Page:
"Honestly, when you hear the chants all the way across the ocean in France for equal pay, that shows you the influence of this team," John Berman said.
July 8, 2019

Did you hear those chants as the U.S.A. women's team won their fourth World Cup title?

Equal pay! Equal pay!

"You hear that? That honestly is stunning. That as the U.S. team wins the World Cup, what are the chants in the stadium in France? Not 'U.S.A., U.S.A.," but 'equal pay, equal pay.' That in itself is a sign that the U.S. women are winning the battle that they have been waging. They set the bar so high for themselves, not just to win the World Cup but to also fight this larger battle against gender discrimination," CNN's John Berman said.

"Every player on this team, part of this lawsuit against U.S. soccer to be paid the same amount that their male counterparts are. That same male team that did not request for the last world cup. Joining us now, CNN sports analyst Christine Brennan. Thank you so much for being with us this morning. and honestly, when you hear the chants all the way across the ocean in France for equal pay, that shows you the influence of this team,"

"If I'm the lawyers going into mediation in a couple weeks after the ticker tape parade and whatever happens here in Washington, I'm showing a video of that, among other things," Brennan said.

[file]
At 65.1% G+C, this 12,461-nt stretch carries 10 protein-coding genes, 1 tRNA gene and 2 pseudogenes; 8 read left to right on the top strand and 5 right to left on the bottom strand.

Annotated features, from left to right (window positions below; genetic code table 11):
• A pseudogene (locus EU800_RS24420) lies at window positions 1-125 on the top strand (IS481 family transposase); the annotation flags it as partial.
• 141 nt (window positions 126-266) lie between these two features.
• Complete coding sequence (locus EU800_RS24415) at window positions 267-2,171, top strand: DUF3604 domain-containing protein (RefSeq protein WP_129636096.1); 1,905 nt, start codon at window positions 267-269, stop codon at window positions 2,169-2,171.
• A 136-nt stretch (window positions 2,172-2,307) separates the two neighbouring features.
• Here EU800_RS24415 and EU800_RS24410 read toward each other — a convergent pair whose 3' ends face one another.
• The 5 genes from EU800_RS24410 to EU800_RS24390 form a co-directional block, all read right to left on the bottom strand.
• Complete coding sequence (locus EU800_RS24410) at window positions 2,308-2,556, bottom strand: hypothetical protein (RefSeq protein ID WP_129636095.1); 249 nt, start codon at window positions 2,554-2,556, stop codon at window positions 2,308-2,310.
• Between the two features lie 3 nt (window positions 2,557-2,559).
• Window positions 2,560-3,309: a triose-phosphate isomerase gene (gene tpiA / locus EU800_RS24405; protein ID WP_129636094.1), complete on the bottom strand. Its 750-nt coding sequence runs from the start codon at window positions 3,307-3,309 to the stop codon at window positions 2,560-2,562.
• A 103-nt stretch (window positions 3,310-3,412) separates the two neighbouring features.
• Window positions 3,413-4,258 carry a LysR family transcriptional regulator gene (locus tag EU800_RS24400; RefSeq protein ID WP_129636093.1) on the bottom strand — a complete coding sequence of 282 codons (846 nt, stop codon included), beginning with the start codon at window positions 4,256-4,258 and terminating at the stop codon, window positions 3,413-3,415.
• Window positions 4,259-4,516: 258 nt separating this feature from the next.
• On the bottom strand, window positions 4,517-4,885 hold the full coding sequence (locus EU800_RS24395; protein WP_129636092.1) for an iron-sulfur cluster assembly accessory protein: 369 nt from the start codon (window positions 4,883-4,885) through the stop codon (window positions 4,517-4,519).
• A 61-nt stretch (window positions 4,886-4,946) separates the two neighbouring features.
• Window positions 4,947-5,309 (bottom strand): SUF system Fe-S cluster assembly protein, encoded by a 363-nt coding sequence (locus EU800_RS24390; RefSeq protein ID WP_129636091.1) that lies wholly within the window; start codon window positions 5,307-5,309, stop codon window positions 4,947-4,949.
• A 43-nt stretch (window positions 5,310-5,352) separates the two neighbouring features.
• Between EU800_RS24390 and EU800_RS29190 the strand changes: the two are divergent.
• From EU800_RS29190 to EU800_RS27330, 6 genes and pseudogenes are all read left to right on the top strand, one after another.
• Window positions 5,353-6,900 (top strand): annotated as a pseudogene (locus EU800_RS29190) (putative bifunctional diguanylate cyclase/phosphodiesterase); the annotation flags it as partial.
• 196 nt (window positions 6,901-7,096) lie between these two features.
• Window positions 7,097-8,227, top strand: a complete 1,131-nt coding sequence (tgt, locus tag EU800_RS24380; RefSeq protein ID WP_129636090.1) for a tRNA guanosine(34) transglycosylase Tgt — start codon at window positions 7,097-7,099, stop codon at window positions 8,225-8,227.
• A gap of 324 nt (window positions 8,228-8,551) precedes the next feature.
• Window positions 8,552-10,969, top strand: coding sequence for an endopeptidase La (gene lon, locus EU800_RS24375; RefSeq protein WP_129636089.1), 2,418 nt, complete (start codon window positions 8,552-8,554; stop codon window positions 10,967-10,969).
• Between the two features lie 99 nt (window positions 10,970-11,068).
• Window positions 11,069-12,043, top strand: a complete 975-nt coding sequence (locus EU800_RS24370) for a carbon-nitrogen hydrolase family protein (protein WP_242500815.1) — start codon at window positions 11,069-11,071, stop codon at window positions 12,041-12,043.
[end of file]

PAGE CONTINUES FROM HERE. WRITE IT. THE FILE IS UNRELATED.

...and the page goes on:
"If i'm on the players' side with this one with the mediation, I'm bringing stacks of clips, front pages of newspapers, everything you can to show what an incredible four weeks this was for the U.S. Women's team. I could make the case if you are planning a strategy to get to the bargaining table, this would be exactly what you'd do, including having the president involved. In other words, this couldn't have been a bigger story. It's still a big story. And I think that actually helps the players' case very much."

"Christine, they generate more revenue than the men. They get better ratings than the men. Oh, and they win more often than the men," Alysin Camerota said.

"What could possibly be the soccer federation's rationale this point for not paying them the same or better?"

Brennan pointed out that the women signed the bargaining agreement, so why would FIFA want to reopen it?

"I think the pressure of this moment is going to change that. That would be their argument. And I think that U.S. soccer would also say that they're doing better than everybody else in the world. And they are, but that is faint praise because soccer is probably the most sexist organization. FIFA is. We've seen some of the ridiculous things, including scheduling. Not just one event yesterday, but two other big international competitions. I don't think that holds much weight. Frankly, I don't think any of this does. I think the women win here because I think this has been such a massive PR wonderful turn of events for them."

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